It's a good thing, from a conservation perspective, to know where large numbers of migrant birds pass through. But here's a bigger question for my friends in Cape May and elsewhere: after we see them in morning flight, where do they go? Where do they feed and rest? We have very much yet to learn about these questions. It's very cool to be on the dike at Higbee Beach WMA, or the first field there, or at Coral Avenue, or along Delaware Bay, but what are the lands and habitats they need to rest up? I've begun a very rudimentary pilot investigation of this question, which ain't easy, in part because it pulls the keen birder in us away from places we know migrants are concentrating for the best watching and highest species totals.

 [A Black-throated Green Warbler pauses for just a few seconds in the dune forest along Delaware Bay early in the morning, before continuing north. . .and maybe west? to find good stopover habitat.]

 [Rose-breasted Grosbeaks don't breed in Cape May, so it is always a treat to catch a migrant.]

[Magnolia Warbler, what a field mark of a tail patttern!]

Yesterday morning I found myself at Higbee Beach WMA, NJ with Boone, intent on working him in the pond south of the fourth field (NJDFW wisely allows dog training at WMA's after September 1, wisely in part because hunters foot the bill for many WMA acquisitions). A few birders remained, and all enjoyed chatting with me and the dog.

It was 2 hours after sunrise, and the warblers were pretty much gone. Elvis had left the building. Where did he go?

[It's hard to capture a morning flight event in Cape May, NJ or anywhere else in words, pictures, or videos, here's iPhone 5 video from Sunday, best viewed full size with audio on.]

Sunday, September 25, 2016


Among close to 700 warblers that migrated in re-directed flight north along Delaware Bay, Cape May, NJ in the first hour after sunrise this morning were hundreds of Northern Parulas. Not much biomass, but a lot of bravery.

Next up: flicker-palooza.. . as in 600+ on the same track.

Sunday, September 18, 2016

One of These is Not Like the Other

Above, a very typical scene in Cape May, NJ. The eagles "wait on" (a falconer's term) way up high until an Osprey comes in off the bay or ocean with a fish, in this case a bunker. Very professional thieves.

In other news, the accursed east winds still blow. If any big September thing (i.e. warbler flight) is going to happen, it could happen next Wednesday with the passage of a dawdling, shifting, elusive, weak scumbag of a front.

Sense frustration?

However, I will tell you this: if you like kettles of Broad-winged Hawks (and who doesn't), don't come to Cape May. Pick a northern NJ, PA, or NY lookout and go there, possibly Tuesday (my plan, Scott's Mountain) and Wednesday (not my plan, because, well, Cape May.)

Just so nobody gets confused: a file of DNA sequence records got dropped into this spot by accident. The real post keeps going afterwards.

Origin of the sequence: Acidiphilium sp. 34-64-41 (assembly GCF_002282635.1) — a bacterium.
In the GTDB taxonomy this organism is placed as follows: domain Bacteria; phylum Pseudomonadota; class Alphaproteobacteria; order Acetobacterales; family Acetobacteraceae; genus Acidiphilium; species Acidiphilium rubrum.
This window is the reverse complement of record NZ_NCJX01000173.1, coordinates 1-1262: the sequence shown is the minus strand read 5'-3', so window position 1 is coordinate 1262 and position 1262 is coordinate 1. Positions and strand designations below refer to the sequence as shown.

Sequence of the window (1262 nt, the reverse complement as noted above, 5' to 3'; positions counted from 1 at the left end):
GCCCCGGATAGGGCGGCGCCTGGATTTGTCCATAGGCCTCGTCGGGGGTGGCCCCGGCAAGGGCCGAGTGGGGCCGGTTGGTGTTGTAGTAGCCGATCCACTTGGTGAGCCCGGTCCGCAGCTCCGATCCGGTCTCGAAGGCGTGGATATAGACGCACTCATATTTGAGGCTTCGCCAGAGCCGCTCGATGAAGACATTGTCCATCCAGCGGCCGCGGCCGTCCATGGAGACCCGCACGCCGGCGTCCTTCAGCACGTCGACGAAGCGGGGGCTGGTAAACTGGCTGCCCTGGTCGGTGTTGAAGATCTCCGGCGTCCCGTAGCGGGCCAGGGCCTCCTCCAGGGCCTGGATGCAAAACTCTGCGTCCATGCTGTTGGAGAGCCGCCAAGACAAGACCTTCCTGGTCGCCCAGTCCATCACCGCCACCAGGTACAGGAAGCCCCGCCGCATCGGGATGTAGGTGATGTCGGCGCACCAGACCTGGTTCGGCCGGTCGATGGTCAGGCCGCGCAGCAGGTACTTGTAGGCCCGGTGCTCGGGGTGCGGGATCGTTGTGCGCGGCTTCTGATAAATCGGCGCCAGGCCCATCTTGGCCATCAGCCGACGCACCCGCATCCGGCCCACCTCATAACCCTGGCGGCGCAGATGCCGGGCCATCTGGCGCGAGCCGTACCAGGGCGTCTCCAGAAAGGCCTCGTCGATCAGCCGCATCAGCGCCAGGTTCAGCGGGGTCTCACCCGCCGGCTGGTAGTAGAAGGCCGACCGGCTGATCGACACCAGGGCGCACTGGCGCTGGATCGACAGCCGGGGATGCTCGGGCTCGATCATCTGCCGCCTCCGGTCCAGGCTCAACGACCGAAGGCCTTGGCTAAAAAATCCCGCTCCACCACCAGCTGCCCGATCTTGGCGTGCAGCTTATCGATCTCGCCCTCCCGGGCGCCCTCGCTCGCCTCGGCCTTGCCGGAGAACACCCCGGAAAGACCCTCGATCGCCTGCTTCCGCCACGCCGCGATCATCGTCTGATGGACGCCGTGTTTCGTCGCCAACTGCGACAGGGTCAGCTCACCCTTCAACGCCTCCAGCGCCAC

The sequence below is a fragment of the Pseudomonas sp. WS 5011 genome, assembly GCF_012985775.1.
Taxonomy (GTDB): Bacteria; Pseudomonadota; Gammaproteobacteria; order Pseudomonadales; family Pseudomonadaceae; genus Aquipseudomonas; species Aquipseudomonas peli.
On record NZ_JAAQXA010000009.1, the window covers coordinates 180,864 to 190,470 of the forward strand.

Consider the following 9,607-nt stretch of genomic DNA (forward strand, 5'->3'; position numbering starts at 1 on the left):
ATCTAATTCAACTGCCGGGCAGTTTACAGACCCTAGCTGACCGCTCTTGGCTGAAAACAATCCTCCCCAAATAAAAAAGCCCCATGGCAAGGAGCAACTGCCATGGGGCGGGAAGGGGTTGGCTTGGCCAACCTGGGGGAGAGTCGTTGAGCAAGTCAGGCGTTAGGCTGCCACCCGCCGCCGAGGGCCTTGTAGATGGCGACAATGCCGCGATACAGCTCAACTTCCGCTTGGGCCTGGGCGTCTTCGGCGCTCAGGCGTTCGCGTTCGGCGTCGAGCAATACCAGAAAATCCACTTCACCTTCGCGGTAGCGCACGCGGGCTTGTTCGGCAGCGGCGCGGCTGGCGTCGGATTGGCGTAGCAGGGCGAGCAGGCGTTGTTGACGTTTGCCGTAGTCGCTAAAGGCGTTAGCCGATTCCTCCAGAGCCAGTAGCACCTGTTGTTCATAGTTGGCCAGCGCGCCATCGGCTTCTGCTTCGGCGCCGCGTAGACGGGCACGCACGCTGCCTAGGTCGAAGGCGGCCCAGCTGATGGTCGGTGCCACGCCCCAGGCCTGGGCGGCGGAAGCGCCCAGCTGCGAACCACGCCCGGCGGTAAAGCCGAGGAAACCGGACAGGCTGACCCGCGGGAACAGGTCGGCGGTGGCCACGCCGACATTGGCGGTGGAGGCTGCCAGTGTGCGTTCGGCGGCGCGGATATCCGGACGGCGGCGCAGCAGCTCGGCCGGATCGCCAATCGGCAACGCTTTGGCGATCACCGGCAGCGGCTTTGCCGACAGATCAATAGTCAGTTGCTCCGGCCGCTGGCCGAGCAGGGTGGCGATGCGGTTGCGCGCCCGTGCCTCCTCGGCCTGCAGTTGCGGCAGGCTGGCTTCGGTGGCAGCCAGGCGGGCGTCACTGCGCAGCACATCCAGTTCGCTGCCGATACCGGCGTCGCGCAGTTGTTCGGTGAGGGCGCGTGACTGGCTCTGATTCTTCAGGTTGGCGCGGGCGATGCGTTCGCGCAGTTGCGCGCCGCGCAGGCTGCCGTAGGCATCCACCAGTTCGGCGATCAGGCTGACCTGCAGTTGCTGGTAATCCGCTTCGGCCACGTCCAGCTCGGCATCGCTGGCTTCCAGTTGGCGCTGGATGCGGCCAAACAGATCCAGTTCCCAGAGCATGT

Wednesday, September 14, 2016

Wordless Wednesday: Nature Red. . .

[Juvenile Cooper's Hawk with Red-winged Blackbird, Del Haven, NJ, September 7, 2016. Click to enlarge.]

Monday, September 12, 2016

Another September Morning In Cape May

[In fall, most Black-throated Green Warblers don't show all this black on the throat, so a better mark to look for is that bright yellow face. Along the Delaware Bayshore in morning flight today, with a couple hundred other warblers.]

As I tweeted yesterday, we finally received the grace and blessings of another cold front yesterday evening, and even though the wind switched to NE in the wee morning hours, warblers and other migrants were abundant this morning. As we piece together the elements that predict a big Cape May, NJ flight, it becomes more and more clear (at least to me) that winds with a west component lasting until past dawn are very key. Didn't happen today, but when I bumped into Richard Crossley this morning at Higbee he told me they had ~ 1000 migrants at the Higbee dike by that point, around 9:15 a.m. By the time my party got to Higbee, the party was pretty much over, but we did find a Yellow-bellied flycatcher along the center path about midway between the two towers.

["The radar's blowing up!" A sardonic response would be that, well, yeah, birds fly south in fall. Will they be at your favorite hotspot tomorrow morning in quantity? Depends on many things.]

Prediction for next good landbird flight: Thursday. Other than that, things look pretty grim for migrants here for the next while. . .

[Merlin spots an American Redstart in morning flight along the Delaware Bay this morning. Trouble. Click to enlarge all photos.]

This past weekend I had the pleasure of helping with the Delaware Nature Society's bioblitz at Middle Run. The birding was excellent Saturday morning, featuring 18 species of warblers, and unlike the birding I do in Cape May, these were in trees, not flying by. . .

Thursday, September 8, 2016

Thoughtful Thursday: Stealing

[Immature Bald Eagle pursues Osprey with fish, Norbury's Landing, NJ, Sep 2, 2016.]

"Give a man a fish and he’ll eat for a day. Teach a man to fish and he’ll steal your fish."